St Vincent's Hospital

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Founded by the Sisters of Charity in Sydney in 1857, St Vincent’s was intended from the start to be a comprehensive public hospital, open to all regardless of nationality, belief or sex. The poor were to be the main beneficiaries of the subscribers’ offerings. It provided an avenue for medical education prior to the development of the Medical School at the University of Sydney. Practitioners were able, on application, to attend operations performed by the surgeons at the hospital. Several of the St Vincent’s men were notable in medical affairs in the colony, including James Robertson (q.v.), who convened the first meeting of the short-lived Australian Medical Association in 1858, and Frederick Milford (q.v.).

The first twelve years of the Hospital’s existence were spent at Tarmons, Potts Point, the former home of Sir Charles Nicholson (q.v.), Speaker of the Legislative Council and one of the founders of the University, before moving to the present site in Darlinghurst. By 1882 there were one hundred beds and St Vincent’s hoped that it would be able to meet the curriculum requirements of the English licensing bodies ‘at home’. Thus, when the Medical School at the University of Sydney was instituted, St Vincent’s immediately applied to the Senate for recognition as a hospital suitable for clinical instruction. Recognition was granted, but later in the year some members of the Faculty of Medicine recommended withdrawal of the privilege, on the plea that there was no guarantee that the medical officers there would be duly and properly qualified for clinical teaching. This was in spite of the presence of several members of staff who would have long associations with the Faculty, including G. Bennett, J. C. Cox, H. N. MacLaurin and F. Milford (qq.v.). It seems unlikely that religious considerations entered, since it was noted that ‘the men were all Protestants’.

The Senate, disinclined to withdraw recognition of St Vincent’s, requested the Faculty to prepare general rules for regulating the recognition of hospitals, but this the Faculty refused to do. Instead, it asked the Hospital to draw up rules for the appointment of staff and regulations governing the teaching. Despite a rebuke from the Senate, the Faculty adhered to its view and demanded written rules. It was not until 1886 that the Registrar notified the Superioress ‘… that the amended rules are satisfactory.’ Despite this recognition, students were not sent to St Vincent’s from the Medical School until 1923, when it became a full clinical school for clinical training of students1. At this time, the names of many members of staff are familiar from their association with the Faculty, including on the surgical side Sir Alexander MacCormick and Robert Scot Skirving (qq.v.). The first Clinical Lecturer in Medicine was O. A. Diethelm, who held office for twenty-four years, and in Surgery, B. T. Edye (one year) and V. M. Coppleson (over twenty years) (both were later knighted). In 1930, D. I. (later Sir Douglas) Miller became Dean of Studies at St Vincent’s and one year later the timetable was adjusted to correlate the clinical curriculum with the University’s programme of instruction. However, it was not until 1951 that the Hospital provided facilities for final-year examinations.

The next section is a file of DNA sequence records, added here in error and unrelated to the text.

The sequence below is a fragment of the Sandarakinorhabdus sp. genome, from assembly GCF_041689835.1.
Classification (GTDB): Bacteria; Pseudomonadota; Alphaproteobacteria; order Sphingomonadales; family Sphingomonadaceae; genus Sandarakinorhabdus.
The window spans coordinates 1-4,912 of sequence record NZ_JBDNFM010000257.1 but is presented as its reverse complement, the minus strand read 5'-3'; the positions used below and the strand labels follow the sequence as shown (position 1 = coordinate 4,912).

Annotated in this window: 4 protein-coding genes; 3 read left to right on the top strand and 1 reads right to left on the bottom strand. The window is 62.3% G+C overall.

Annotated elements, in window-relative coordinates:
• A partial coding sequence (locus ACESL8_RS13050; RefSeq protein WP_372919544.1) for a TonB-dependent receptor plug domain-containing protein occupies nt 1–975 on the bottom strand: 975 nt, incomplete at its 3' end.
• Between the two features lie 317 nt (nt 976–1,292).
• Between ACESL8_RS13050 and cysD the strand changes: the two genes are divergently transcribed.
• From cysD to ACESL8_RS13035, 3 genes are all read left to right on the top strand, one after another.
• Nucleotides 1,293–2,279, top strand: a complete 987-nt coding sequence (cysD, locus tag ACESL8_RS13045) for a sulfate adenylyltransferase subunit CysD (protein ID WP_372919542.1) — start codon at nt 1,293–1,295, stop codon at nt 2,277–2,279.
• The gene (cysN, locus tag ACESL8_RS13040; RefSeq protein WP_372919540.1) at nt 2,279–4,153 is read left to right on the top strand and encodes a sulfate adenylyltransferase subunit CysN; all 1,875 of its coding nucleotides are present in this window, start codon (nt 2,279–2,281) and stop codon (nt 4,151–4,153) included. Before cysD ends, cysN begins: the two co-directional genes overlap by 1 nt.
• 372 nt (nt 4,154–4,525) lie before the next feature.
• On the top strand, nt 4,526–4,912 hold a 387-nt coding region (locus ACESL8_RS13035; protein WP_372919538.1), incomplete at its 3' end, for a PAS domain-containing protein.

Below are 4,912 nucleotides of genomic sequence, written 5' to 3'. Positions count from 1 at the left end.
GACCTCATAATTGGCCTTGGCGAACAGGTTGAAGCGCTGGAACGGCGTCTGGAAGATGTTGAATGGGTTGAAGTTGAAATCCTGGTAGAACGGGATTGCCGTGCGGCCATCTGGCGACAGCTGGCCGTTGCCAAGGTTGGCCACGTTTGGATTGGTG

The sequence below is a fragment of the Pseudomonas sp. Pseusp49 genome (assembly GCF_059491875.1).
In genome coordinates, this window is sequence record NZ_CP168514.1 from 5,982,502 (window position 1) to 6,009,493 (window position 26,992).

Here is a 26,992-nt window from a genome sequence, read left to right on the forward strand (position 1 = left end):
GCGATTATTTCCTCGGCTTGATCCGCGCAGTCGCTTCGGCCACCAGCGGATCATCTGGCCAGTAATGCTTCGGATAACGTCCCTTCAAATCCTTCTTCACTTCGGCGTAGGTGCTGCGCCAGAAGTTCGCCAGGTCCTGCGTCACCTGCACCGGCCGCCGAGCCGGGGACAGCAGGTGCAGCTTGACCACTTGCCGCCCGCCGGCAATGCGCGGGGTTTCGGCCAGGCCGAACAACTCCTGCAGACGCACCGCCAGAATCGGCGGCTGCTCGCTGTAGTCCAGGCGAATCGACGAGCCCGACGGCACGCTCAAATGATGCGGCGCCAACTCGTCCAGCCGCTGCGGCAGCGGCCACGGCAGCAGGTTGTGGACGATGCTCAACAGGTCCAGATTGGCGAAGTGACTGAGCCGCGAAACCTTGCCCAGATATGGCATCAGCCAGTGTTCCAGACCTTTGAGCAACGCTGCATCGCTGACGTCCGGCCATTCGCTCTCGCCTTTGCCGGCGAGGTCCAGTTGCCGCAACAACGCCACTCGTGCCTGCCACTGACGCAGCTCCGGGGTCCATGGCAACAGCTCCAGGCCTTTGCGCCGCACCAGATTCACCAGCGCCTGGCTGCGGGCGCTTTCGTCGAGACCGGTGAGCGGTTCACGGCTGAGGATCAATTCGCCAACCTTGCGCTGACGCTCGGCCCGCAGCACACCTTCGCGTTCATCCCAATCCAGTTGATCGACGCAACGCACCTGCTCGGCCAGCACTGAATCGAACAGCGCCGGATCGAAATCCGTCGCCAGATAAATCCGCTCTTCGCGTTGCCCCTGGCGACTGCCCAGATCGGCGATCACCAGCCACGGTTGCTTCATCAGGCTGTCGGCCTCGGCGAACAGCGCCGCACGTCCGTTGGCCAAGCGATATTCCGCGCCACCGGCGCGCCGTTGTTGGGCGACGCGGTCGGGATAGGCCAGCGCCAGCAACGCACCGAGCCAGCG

One notable year was 1964. In it, the Garvan Institute for Medical Research was opened, together with a new clinical school building and residence for medical students. That year also saw the retirement of Miller as Dean of the Clinical School, after more than thirty-four years; his name is perpetuated in the Douglas Miller Lecture Theatre. A Sub-Professorial Department in Medicine was established under the guidance of Associate Professor J. B. Hickie and a similar unit in Surgery was established with G. W. Milton in charge.

A grant for the provision of additional clinical teaching facilities was provided by the Australian Universities Commission in 1965, and a floor was added to the services block to provide full teaching, laboratory and office facilities for the Sub-Professorial Departments. However, in 1966, discussions were commenced which were to result in the change of allegiance of St Vincent’s from the University of Sydney to the newly opened Faculty of Medicine at the University of N.S.W. After lengthy considerations by an advisory board, the medical staff, Universities and Government, it was felt that the experience of St Vincent’s as a teaching hospital was vital to the development of the new Medical School. Thus the last group of students from the University of Sydney entered fourth year in 1968; the following year, the fourth-year group came from the University of N.S.W. With the change, Hickie was appointed Professor of Medicine at the University of N.S.W., to remain at St Vincent’s, and Milton was appointed to a Chair in Surgery at the University of Sydney, attached to Sydney Hospital.

The decision to sever the connection between St Vincent’s and the University of Sydney was taken with great reluctance on the part of both institutions. With the graduation early in 1971 of the last forty-four students of the University of Sydney Medical School trained at St Vincent’s, a relationship which had lasted forty-four years was ended. 1Just as St Vincent’s in Dublin was the first hospital administered by an order of Religious Nurses in the English-speaking world to become a teaching institution (1834), so St Vincent’s in Melbourne (1910) and in Sydney (1923) can claim this priority for Australia.

Source: C. O’Carrigan, "Sydney University Medical Society" in Young J, Sefton A and Webb N, Centenary Book of the University of Sydney Faculty of Medicine. Sydney University Press, Sydney